I wish the doctor would have just told me that. It makes sense and would have changed the way I approached this situation. I'm definitely going to mention it to them the next time we're at the pediatrician.

Just an FYI since no one (including me) really understood why the doctor would want a baby to start switching from consuming mostly formula to consuming mostly food.

ETA: and just in case you were wondering - DS is doing better with the solids. He finally got a few teeth and that seems to have helped a lot. I think he's gained some weight - when I look at pictures of him from a couple of months ago vs now he looks like he "filled out" quite a bit. We'll see what the doctor says next month :)
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Postby meg1492 » Tue Oct 04, 2011 9:51 am

First, R'Amen. :D

Now, it is true that SOME babies might become anemic, not all of them do. We are still nursing and DSs iron levels have been fine. I don't really see the relationship between getting calories from solids and iron in formula. Unless your ped was telling you your child was anemic and needed to be eating meat and other iron rich foods...there isn't really a connection that I can see. :S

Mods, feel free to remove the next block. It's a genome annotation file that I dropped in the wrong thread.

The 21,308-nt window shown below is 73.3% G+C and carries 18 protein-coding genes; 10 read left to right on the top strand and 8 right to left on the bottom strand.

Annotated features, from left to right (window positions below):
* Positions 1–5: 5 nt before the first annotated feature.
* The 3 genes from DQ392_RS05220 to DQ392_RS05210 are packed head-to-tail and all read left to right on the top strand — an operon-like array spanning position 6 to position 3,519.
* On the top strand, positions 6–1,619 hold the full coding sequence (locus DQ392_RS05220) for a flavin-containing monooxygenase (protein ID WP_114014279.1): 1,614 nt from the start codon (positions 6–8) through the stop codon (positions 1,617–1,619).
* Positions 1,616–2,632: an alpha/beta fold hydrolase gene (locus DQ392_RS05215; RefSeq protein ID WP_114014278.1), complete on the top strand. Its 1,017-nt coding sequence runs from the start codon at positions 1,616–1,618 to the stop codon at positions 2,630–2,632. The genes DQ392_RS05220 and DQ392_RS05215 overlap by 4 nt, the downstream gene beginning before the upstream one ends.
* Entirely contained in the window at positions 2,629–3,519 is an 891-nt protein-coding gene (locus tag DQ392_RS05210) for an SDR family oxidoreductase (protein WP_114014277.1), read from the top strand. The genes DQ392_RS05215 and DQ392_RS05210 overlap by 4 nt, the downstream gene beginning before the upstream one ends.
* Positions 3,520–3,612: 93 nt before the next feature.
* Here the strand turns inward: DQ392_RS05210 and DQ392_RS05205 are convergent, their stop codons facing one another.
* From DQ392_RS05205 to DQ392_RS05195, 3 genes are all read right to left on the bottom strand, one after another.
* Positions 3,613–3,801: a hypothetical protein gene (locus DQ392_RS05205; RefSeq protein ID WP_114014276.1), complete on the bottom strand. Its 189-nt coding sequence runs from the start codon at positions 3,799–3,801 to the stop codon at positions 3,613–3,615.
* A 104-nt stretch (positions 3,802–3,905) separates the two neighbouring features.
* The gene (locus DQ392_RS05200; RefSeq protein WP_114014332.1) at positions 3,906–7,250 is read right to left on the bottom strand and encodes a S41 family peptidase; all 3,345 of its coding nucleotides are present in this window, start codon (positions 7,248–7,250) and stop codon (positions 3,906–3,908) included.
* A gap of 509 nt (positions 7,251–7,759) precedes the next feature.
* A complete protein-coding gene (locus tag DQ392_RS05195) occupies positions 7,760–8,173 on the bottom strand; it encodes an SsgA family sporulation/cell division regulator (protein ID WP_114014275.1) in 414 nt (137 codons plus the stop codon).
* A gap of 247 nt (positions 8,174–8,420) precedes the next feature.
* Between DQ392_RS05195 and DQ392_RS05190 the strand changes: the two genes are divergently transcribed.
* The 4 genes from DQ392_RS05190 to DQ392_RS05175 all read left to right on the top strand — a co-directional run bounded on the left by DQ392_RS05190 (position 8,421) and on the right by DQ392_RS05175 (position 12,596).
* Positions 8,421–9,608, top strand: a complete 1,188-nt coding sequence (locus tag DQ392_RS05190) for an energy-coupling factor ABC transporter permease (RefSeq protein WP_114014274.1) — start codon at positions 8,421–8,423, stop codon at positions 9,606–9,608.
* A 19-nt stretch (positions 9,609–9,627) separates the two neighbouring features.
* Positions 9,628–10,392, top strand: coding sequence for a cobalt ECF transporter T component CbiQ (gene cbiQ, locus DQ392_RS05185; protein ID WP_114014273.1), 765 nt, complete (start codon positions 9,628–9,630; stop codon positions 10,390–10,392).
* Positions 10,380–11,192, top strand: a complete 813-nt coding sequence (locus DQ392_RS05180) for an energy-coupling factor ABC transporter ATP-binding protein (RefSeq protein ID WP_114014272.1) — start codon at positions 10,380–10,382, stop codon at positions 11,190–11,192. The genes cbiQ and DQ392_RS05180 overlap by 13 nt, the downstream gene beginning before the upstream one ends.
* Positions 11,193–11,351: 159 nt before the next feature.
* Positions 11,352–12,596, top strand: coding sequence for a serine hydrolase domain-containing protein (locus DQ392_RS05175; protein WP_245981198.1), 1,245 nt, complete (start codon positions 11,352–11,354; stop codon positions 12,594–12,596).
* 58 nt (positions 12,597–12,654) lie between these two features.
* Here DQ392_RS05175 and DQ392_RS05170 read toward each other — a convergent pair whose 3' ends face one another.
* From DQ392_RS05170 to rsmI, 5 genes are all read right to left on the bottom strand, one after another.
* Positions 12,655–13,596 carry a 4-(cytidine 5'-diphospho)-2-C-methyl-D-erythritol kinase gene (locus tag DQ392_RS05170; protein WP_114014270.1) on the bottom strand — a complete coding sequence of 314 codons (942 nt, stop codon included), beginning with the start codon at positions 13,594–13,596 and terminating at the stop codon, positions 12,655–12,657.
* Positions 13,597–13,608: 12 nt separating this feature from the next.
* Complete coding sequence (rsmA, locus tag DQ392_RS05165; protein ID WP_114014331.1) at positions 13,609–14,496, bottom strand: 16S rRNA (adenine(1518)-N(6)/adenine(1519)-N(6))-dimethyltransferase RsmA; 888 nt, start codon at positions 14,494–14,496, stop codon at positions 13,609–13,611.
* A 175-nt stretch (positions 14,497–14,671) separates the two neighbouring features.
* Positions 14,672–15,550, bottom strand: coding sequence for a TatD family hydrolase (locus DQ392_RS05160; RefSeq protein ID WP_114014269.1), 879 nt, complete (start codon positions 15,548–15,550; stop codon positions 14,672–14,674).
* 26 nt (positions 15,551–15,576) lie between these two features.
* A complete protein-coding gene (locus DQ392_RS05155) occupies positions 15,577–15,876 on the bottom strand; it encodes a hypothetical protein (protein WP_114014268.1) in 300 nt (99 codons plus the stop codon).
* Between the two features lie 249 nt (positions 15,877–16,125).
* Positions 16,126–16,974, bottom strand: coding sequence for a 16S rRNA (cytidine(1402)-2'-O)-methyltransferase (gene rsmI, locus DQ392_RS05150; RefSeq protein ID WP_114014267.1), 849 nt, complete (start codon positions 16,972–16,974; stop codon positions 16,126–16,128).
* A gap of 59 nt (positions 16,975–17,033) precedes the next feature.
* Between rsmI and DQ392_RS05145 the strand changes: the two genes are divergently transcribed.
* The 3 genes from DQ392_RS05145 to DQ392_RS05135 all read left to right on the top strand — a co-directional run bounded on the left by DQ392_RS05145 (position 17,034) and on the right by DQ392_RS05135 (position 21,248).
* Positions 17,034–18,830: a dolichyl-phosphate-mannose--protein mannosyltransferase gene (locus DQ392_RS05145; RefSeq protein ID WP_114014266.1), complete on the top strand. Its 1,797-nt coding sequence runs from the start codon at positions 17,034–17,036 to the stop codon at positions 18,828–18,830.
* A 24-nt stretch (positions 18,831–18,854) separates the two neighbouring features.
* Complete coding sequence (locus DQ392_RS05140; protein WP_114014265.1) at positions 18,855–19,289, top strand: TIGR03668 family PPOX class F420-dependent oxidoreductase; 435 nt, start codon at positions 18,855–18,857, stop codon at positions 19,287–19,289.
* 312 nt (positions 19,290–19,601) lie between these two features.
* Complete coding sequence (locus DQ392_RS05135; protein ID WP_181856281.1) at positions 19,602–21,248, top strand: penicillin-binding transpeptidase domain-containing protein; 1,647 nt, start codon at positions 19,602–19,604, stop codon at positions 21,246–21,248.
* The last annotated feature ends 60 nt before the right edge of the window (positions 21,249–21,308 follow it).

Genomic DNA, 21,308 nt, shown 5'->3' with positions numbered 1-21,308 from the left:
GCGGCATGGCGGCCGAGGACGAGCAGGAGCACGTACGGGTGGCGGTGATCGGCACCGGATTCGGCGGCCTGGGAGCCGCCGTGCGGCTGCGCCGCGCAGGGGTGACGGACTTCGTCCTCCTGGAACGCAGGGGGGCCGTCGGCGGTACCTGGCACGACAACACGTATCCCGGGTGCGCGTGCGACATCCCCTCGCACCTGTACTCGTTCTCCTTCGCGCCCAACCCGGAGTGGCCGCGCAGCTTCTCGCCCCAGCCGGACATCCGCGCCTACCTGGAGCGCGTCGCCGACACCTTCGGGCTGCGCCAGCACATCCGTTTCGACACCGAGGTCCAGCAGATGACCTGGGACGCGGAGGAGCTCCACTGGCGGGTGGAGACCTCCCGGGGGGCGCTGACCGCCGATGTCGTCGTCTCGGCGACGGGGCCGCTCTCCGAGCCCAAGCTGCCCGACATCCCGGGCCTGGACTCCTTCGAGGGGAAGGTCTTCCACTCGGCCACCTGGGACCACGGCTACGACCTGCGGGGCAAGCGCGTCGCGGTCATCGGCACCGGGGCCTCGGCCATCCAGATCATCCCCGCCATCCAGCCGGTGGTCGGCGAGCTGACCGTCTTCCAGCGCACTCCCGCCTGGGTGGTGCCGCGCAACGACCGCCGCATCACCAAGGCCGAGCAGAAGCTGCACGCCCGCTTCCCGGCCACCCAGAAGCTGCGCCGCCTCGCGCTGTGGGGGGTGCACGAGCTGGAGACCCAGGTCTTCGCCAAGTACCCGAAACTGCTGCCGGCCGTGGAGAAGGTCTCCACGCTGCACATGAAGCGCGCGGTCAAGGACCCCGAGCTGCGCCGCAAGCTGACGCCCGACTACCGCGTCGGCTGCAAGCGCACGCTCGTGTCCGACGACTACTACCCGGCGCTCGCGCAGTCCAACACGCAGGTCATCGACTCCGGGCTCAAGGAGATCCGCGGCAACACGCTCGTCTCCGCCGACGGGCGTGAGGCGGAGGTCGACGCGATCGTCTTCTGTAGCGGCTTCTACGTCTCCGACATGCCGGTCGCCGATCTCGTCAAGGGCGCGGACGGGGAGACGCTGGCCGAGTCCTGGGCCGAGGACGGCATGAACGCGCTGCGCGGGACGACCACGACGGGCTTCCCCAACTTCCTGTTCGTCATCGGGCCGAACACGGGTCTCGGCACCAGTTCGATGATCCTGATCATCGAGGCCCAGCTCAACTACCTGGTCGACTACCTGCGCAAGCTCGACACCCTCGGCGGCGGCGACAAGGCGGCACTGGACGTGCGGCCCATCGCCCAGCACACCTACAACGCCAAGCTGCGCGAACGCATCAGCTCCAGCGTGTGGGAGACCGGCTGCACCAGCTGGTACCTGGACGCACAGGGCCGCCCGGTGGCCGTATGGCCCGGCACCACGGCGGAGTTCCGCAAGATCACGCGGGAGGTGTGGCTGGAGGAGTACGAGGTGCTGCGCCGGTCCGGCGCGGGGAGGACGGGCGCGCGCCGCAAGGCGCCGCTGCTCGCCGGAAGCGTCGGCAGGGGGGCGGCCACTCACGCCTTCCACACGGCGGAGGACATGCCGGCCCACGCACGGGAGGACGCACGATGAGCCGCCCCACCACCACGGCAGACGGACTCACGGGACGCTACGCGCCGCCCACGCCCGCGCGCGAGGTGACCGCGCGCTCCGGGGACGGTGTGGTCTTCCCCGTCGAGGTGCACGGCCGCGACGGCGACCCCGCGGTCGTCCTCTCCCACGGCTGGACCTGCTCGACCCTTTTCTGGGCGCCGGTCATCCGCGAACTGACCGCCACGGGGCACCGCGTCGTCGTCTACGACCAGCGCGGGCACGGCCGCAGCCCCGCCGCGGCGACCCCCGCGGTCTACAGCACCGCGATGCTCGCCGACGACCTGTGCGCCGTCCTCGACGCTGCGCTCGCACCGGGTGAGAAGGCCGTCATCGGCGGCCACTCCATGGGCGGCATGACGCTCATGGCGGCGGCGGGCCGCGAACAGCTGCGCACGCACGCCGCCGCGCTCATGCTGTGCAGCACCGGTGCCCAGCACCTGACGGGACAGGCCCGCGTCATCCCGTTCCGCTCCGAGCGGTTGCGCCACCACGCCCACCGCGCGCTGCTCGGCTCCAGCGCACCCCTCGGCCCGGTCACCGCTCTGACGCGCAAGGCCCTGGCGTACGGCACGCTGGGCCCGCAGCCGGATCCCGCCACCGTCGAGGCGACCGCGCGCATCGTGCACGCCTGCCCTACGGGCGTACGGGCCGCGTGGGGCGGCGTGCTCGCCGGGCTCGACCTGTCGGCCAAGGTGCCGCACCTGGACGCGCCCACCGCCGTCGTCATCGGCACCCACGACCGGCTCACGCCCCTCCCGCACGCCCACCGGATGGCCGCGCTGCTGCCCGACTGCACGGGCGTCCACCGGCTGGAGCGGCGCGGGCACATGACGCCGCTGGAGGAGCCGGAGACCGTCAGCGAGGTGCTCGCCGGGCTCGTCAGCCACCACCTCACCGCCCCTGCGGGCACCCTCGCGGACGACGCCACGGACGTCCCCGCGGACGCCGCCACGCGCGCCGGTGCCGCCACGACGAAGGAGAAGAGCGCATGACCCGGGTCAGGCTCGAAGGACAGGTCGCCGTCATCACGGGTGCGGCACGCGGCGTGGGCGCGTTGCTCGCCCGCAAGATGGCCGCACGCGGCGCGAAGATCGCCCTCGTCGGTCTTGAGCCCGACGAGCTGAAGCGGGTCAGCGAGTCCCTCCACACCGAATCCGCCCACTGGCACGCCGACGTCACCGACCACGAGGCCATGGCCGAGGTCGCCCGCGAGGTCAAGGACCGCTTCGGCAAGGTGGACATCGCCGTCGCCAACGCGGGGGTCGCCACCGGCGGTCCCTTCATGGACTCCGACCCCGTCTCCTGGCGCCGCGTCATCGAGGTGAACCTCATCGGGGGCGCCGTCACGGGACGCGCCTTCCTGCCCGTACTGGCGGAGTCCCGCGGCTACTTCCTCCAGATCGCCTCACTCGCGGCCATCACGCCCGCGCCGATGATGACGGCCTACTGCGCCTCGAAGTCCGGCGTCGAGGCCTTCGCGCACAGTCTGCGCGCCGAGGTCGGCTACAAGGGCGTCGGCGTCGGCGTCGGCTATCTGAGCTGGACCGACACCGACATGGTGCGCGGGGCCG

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Postby j_libs » Tue Oct 04, 2011 10:59 am

meg1492 wrote:First, R'Amen. :D

Now, it is true that SOME babies might become anemic, not all of them do. We are still nursing and DSs iron levels have been fine. I don't really see the relationship between getting calories from solids and iron in formula. Unless your ped was telling you your child was anemic and needed to be eating meat and other iron rich foods...there isn't really a connection that I can see. :S


maybe I didn't explain it well....